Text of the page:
Music streaming front-runner Spotify saw a massive increase in the number of people who actually pay for the service after it Music Ally claims to have received.the amount of music users get when using the free version, according to leaked reports
In April,, limiting you to just 10 hours of music playback per month, and only letting you play individual tracks five times ever.
The idea was to push those users who enjoy the service into forking out for the paid version, which also lets you access Spotify's music databank from your phone using iOS andapps, and it looks as though the gamble paid off.
Between March and June this year, Spotify grabbed 520,000 paying subscribers, taking it up to a grand total of 1.54 million users who were willing to splash out actual cash-money to use the service -- a 50 per cent increase -- and 4.67 million users in total.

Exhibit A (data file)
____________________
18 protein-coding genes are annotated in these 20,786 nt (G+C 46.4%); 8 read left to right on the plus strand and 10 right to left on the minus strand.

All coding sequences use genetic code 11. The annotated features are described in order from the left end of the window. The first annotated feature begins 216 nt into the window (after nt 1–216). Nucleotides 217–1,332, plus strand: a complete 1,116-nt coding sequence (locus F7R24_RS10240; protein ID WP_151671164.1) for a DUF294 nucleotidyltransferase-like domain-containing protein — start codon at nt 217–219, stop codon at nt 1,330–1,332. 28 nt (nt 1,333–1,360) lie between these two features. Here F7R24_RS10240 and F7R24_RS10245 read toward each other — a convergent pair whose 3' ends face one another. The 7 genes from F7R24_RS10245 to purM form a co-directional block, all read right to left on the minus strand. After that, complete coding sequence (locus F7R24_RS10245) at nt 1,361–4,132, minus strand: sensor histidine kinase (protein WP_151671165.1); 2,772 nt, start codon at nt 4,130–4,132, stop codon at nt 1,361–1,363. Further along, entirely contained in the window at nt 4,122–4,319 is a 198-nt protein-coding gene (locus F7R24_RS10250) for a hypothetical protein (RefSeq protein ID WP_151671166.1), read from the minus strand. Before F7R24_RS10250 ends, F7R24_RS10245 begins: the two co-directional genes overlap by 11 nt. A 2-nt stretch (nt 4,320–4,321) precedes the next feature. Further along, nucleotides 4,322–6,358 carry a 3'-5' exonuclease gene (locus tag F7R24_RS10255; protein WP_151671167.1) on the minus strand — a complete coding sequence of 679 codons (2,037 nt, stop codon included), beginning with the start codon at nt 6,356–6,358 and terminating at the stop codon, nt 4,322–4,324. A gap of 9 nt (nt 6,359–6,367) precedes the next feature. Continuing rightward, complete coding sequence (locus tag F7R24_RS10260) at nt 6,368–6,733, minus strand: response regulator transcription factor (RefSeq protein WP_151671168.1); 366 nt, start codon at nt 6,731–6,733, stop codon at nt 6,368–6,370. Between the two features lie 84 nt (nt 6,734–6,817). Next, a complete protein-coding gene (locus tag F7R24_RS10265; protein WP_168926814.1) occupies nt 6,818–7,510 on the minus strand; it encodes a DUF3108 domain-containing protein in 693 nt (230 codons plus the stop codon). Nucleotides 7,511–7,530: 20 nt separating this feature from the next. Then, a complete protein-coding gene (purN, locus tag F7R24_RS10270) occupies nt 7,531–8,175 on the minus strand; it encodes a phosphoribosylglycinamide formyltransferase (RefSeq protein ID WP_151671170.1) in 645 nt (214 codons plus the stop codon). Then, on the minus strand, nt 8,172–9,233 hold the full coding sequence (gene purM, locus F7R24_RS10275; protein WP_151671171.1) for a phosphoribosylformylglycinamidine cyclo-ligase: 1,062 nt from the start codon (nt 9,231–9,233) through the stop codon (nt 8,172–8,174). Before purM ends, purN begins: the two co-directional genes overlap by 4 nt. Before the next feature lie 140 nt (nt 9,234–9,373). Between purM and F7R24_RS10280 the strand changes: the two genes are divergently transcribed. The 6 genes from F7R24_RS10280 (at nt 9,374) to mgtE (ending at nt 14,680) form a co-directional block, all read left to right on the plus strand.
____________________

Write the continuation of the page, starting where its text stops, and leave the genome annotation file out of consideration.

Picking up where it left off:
Interestingly, Spotify actually lost users overall since making the changes. In March it had 5.75 million users in total, which maths fans will identify is more than the 4.67 million users it had as of June.
But half a million customers paying for the service is a lot more valuable than a million freeloaders.
We reckon the initial changes were due to pressure from the music labels that lend their tunes to Spotify in the first place. A jump in paying users could appease entertainment industry honchos, and demonstrate that a trade built around inexpensive, accessible music is the future. Y'know, as opposed to, attempts to clamp down on piracy and keep things the way there are forever thank you very much.
What do you think about Spotify? Did the change persuade to subscribe or make you stop using it? Pipe up on our Facebook wall, or in the comments section below.